return new OtherwisePattern(function);
    }
}

Now, you can express something like this:

PatternMatching pm = new PatternMatching(
    inCaseOf(Integer.class, x -> "Integer: " + x),
    inCaseOf(      "world", x -> "Hello " + x),
    inCaseOf(           42, _ -> "forty-two"),
    otherwise(              x -> "got this object: " + x.toString())
);

Factorial based on PatternMatching

Our pattern matching API in Java 8 can define the body of recursive functions:

public static int fact(int n) {
    return ((Integer) new PatternMatching(
            inCaseOf(0, _ -> 1),
            otherwise(  _ -> n * fact(n - 1))
    ).matchFor(n));
}

Here, we use the lambda expressions to improve the readability. In this case, Java 8 is necessary. But it is easy to use the implementations of PatternMatching and Pattern above with former versions of Java. Nevertheless, you have to sacrify the readability.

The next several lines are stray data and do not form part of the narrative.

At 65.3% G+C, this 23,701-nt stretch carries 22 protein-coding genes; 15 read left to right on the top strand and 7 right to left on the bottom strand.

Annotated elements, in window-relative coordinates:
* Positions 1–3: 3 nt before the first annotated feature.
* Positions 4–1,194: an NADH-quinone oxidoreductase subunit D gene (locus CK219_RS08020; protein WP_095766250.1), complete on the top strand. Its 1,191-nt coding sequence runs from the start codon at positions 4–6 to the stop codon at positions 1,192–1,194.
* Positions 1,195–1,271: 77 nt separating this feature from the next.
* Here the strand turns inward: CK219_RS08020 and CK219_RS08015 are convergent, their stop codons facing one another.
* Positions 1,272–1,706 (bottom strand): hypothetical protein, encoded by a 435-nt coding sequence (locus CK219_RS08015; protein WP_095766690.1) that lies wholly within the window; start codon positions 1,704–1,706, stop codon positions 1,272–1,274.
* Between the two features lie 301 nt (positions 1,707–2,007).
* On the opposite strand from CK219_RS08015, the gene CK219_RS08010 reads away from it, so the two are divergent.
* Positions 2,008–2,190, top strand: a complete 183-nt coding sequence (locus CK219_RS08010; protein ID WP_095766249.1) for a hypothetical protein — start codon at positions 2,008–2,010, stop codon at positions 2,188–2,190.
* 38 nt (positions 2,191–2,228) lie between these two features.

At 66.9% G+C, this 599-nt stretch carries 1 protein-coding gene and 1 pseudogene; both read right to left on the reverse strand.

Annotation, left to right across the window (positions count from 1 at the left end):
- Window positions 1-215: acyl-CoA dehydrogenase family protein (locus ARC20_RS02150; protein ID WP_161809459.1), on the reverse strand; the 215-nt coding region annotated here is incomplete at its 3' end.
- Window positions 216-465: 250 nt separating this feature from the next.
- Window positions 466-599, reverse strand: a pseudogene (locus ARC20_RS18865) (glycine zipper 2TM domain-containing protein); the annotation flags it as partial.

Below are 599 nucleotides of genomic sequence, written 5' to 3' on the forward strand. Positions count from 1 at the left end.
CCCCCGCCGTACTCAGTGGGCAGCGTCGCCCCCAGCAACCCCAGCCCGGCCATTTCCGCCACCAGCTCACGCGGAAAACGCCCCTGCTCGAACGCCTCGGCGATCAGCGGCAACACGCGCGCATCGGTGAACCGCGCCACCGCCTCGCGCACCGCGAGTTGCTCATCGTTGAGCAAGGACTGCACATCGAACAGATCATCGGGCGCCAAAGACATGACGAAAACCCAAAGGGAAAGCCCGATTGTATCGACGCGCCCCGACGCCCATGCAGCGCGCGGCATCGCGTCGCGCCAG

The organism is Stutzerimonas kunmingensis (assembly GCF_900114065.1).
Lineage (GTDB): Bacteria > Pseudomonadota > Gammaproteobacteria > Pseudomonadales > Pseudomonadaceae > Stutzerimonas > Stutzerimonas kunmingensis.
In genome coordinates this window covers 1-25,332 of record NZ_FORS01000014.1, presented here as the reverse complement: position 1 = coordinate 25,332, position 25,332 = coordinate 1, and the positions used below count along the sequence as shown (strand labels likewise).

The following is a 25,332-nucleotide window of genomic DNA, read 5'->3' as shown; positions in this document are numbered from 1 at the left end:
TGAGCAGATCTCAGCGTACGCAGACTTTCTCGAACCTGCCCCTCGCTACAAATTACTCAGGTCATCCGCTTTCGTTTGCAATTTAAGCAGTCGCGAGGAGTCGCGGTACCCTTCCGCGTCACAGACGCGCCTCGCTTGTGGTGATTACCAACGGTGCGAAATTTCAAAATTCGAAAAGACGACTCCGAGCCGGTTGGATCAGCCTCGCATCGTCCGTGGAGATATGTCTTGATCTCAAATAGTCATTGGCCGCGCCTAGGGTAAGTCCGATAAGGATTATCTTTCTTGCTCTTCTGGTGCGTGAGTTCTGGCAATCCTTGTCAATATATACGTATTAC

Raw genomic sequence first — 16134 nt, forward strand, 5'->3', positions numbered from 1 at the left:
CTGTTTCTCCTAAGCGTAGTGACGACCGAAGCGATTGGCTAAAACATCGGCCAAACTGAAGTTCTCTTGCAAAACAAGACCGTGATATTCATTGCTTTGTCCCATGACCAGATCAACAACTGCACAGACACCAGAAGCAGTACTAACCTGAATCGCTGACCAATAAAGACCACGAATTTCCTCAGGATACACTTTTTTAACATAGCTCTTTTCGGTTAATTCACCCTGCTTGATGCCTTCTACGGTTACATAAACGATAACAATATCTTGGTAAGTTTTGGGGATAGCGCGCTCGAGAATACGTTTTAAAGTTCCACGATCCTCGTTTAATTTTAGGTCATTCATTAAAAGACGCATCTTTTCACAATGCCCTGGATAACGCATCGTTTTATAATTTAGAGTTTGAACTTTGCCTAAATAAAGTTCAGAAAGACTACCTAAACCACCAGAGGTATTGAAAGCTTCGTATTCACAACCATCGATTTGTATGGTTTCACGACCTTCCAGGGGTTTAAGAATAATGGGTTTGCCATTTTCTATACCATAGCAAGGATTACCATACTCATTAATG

For example, here is the implementation of the same factorial function for versions 6 and 7 of Java:

public static int fact_old(final int n) {
    return ((Integer) new PatternMatching(
            inCaseOf(0, new Function<Integer, Object>() {
                @Override
                public Object apply(Integer _) {
                    return 1;
                }
            }),
            otherwise(new Function<Object, Object>() {
                @Override
                public Object apply(Object _) {
                    return n * fact(n - 1);
                }
            })
    ).matchFor(n));
}

Conclusion

In this post, we’ve seen a way to define a structure close to pattern matching. This structure helps us to extend the semantic of switch-case in Java. Besides, it’s extendable with new implementations based on Pattern. The use of the Java 8’s lambda expressions make it more readable.